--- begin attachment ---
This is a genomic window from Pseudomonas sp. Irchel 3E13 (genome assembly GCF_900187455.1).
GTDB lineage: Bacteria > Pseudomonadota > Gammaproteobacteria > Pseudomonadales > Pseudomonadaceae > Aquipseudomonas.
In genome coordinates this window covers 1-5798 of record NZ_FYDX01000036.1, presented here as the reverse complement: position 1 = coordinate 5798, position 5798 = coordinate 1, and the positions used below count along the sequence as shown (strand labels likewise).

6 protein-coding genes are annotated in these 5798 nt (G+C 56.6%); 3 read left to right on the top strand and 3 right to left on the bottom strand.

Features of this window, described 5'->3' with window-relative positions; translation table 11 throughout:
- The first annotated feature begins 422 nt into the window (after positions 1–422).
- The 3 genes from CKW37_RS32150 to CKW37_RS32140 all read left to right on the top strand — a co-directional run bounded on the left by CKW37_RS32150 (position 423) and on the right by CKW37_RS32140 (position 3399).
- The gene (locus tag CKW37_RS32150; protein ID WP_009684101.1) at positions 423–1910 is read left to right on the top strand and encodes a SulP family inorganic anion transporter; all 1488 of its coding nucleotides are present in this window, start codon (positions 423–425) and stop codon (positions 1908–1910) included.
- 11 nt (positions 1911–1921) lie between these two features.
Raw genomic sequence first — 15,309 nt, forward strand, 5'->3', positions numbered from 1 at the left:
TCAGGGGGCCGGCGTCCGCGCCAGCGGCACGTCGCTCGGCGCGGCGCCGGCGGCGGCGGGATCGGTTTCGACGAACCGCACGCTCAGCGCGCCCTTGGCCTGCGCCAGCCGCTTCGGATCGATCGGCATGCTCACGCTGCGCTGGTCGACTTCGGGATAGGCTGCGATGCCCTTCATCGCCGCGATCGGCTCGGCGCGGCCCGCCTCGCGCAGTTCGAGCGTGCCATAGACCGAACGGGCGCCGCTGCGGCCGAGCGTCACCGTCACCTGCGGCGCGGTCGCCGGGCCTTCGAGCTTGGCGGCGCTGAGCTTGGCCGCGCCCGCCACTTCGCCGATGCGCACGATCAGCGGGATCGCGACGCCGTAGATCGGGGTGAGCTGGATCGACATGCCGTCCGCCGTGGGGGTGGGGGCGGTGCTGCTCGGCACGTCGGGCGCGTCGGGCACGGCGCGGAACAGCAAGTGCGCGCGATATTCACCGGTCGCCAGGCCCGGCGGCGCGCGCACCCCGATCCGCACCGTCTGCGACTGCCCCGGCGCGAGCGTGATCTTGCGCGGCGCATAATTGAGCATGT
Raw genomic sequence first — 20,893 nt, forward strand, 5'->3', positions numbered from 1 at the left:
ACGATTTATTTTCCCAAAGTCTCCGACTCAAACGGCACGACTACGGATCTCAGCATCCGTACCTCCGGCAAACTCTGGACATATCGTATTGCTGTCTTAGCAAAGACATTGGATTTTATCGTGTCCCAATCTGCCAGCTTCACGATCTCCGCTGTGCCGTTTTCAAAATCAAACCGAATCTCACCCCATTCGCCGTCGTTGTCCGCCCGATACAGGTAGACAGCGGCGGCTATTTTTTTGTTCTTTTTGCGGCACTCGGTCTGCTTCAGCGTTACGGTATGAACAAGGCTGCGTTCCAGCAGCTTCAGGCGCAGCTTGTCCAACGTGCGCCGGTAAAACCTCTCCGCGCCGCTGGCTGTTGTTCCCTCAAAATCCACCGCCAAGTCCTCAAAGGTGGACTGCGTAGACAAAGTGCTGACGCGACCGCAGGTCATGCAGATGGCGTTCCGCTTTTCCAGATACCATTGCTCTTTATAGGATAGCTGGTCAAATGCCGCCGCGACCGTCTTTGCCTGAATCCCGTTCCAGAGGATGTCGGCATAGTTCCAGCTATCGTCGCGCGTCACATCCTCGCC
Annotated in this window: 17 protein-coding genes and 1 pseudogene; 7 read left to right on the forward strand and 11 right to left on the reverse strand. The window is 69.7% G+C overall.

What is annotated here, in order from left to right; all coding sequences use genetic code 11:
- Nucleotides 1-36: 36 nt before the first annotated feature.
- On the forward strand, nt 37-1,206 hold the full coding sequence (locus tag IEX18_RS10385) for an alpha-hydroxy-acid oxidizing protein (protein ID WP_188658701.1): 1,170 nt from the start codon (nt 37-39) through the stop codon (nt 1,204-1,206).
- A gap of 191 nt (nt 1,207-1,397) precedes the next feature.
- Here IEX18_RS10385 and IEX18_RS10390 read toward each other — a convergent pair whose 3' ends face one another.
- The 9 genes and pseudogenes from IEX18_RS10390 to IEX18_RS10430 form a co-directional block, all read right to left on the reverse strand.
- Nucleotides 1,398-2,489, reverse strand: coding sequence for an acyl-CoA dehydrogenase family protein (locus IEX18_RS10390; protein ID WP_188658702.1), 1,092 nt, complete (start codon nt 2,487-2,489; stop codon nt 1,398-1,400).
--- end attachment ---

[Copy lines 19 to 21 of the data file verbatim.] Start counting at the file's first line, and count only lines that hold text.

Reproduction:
- Here IEX18_RS10385 and IEX18_RS10390 read toward each other — a convergent pair whose 3' ends face one another.
- The 9 genes and pseudogenes from IEX18_RS10390 to IEX18_RS10430 form a co-directional block, all read right to left on the reverse strand.
- Nucleotides 1,398-2,489, reverse strand: coding sequence for an acyl-CoA dehydrogenase family protein (locus IEX18_RS10390; protein ID WP_188658702.1), 1,092 nt, complete (start codon nt 2,487-2,489; stop codon nt 1,398-1,400).